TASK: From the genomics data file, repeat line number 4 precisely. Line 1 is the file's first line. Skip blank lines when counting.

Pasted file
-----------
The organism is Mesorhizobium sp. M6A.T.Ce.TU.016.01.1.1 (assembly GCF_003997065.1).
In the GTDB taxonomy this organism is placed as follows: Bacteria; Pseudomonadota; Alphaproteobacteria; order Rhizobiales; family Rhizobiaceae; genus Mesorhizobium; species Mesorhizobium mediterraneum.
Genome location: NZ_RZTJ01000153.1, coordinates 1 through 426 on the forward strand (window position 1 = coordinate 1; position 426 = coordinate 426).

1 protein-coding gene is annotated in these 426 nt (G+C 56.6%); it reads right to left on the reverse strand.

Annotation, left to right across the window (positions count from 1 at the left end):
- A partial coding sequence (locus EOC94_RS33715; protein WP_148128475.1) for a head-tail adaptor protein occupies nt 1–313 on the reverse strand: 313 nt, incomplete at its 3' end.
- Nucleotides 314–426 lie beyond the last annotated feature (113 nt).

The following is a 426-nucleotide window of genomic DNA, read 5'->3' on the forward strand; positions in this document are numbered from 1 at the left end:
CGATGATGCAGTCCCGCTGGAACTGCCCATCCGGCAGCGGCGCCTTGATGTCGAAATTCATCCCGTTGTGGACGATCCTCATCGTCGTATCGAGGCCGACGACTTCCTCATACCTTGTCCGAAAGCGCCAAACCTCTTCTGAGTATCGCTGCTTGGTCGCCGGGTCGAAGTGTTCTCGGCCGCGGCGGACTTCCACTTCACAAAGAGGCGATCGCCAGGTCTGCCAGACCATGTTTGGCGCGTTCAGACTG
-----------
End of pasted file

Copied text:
1 protein-coding gene is annotated in these 426 nt (G+C 56.6%); it reads right to left on the reverse strand.